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I'm the founder of Frugal Rules, a Dad, husband and veteran of the financial services industry. I'm passionate about helping people learn from my mistakes so that they can enjoy the freedom that comes from living frugally. I'm also a freelance writer, and regularly contribute to GoBankingRates, Investopedia, Lending Tree and more. If you're wanting to learn how to monetize your blog, check out my blog coaching services to see how I can help you take your site to the next level.

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28 Comments

  • My friend went in on a duplex with another friend recently and it’s worked out okay for them so far. I think I’m too controlling to go this route as I would hate to have to agree on every little decision with my partner. I know they will run into issues deciding what to do with their cash reserve when it gets big enough; what if one wants to keep growing the cash reserve and the other wants to renovate the kitchen? These are things I would not want to have to debate with a partner.

  • REITs are one option people could consider if they are looking for real estate income minus the lawyers, the tenants, the mortgage insurance, the maintenance, the downpayment, etc.

  • Matt Becker says:

    I’ll echo the REITs suggestion from Froogalist. One thing that I think can get overlooked with real estate investing is the kind of time involved. The returns can be good, but I think when compared to throwing your money into a good index fund that the time and energy involved should be part of the consideration. With that said, I think real estate is certainly an interesting avenue for us to consider down the road.

    • Hey Matt, thanks for the comment. Definitely – there is a huge time/hassle factor when talking about real estate. That’s actually the thing I love more than anything else in real estate investing. Very few areas of investment life allow you to trade cash for time. For example, you can’t buy $100,000 of an index fund by harnessing your nights/weekends for a few months- but you can buy a $100,000 in real estate using sweat equity. It’s definitely not for everyone – but it can be a good option for someone who has little cash but excess time. Thanks again for the comment!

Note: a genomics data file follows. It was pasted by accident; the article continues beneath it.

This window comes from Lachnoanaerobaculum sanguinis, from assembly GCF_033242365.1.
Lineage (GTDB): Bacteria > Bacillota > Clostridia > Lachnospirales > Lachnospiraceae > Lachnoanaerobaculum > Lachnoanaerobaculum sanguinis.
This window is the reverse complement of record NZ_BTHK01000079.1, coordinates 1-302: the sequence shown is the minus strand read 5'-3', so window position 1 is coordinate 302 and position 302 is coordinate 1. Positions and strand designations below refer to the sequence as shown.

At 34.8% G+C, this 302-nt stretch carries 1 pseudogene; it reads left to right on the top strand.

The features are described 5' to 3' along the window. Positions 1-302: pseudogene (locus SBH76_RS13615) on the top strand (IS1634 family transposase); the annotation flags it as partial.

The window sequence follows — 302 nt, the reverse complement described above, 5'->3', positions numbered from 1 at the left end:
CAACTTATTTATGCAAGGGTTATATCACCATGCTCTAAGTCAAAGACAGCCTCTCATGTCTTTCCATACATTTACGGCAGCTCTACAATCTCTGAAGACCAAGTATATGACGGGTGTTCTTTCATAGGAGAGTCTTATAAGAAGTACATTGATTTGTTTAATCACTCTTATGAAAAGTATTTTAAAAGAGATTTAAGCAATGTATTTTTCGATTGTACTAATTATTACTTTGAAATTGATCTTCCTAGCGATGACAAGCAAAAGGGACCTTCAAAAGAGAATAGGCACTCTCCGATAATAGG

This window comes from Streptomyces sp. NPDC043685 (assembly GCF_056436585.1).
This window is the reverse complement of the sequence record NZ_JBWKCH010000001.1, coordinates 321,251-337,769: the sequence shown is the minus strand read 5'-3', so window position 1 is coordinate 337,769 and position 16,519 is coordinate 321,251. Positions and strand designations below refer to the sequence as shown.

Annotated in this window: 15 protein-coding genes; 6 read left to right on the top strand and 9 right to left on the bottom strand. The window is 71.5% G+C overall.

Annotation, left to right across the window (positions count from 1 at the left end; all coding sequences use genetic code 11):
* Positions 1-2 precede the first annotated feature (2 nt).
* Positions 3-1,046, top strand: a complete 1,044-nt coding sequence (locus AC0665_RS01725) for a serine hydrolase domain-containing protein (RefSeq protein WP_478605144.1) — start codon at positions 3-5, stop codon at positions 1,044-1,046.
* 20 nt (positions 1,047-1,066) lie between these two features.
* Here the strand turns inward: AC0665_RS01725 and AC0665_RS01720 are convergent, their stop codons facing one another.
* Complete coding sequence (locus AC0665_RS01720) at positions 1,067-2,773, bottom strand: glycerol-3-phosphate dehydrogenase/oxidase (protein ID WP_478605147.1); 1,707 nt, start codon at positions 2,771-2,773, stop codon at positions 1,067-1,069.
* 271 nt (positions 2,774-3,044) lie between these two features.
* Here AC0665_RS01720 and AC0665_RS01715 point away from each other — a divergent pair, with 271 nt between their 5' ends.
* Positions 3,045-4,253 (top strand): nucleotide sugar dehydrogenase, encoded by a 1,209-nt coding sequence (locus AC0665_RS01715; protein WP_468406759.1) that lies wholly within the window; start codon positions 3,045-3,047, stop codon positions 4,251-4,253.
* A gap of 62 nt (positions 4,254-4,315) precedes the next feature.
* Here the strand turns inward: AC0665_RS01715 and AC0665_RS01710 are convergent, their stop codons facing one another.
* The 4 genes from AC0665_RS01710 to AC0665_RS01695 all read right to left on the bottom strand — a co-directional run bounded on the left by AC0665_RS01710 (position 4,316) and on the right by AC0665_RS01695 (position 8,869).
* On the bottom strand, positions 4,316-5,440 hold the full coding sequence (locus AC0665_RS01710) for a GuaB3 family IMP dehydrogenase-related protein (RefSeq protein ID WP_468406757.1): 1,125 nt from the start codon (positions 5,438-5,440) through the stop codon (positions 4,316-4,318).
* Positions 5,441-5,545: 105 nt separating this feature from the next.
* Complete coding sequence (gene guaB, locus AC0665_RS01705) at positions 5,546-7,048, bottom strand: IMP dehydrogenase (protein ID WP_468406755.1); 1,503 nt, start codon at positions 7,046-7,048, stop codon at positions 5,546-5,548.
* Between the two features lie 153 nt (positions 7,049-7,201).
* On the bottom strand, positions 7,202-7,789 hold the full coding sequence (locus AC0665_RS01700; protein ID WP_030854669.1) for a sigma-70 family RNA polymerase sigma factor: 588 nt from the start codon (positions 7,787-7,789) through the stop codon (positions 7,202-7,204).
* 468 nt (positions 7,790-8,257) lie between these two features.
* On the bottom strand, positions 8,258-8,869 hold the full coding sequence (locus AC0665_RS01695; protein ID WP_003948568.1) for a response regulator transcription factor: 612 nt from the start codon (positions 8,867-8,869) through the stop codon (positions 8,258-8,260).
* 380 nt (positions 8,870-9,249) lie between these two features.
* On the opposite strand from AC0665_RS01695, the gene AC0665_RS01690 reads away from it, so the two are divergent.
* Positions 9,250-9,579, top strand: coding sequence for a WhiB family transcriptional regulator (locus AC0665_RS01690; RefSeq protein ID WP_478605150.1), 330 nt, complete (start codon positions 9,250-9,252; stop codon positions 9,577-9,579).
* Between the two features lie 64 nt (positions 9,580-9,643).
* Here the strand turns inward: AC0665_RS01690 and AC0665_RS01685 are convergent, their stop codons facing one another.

• I’m sure there are situations where partnerships work well, but we’ve had a very bad experience with that. Even if your partner doesn’t uphold their end of the deal, the only real thing you can do is take them to court, which isn’t a very fun option. I would never have a real estate partner again unless it was a very special circumstance.

  • Looks like I was already beaten by others on the REIT suggestion. It’s an indirect way of getting into real estate and you likely wouldn’t get the monthly cash flow from renting out (I don’t think REITs pay dividends like that!), but you can at least mirror the overall returns of the real estate market.

    These are all good suggestions listed above in the article. From my perspective, though, the up front capital ($50-100k) is still a substantial amount of funds. Plus, where I live, the cheapest thing you can get is $200k!

    • Thanks for the comment, Mr Utopia! Yeah, investing definitely takes on a different nature in those expensive markets. That said, I’ve noticed that even in the most expensive areas of the country (LA, NY, etc) there are always lower priced areas within a 2 hour drive for those looking for a cheaper entry level!

  • I tend to believe that old saying “the only ship that doesn’t sail is a partnership”, but I know other folks who have had good experiences with a partnership (I know personally I’m too controlling for that). I’d be interested in flipping houses, but here a 1-bed will set you back about $400,000, so there’s not much room to flip.

    • Hey KK,

      Thanks for reading and commenting. Wow- a 1-bedroom for $400k is crazy compared to my area! That said – those neighborhoods are some of the best to flip in if you can get the cash to do so – cause there is more room for error – but they also pose some extra risk if the market drops!

      Thanks for the comment!

  • I have wanted to get into real estate, but the barriers to entry (ie costs) is what is keeping me out. One day I will do it, but just not now.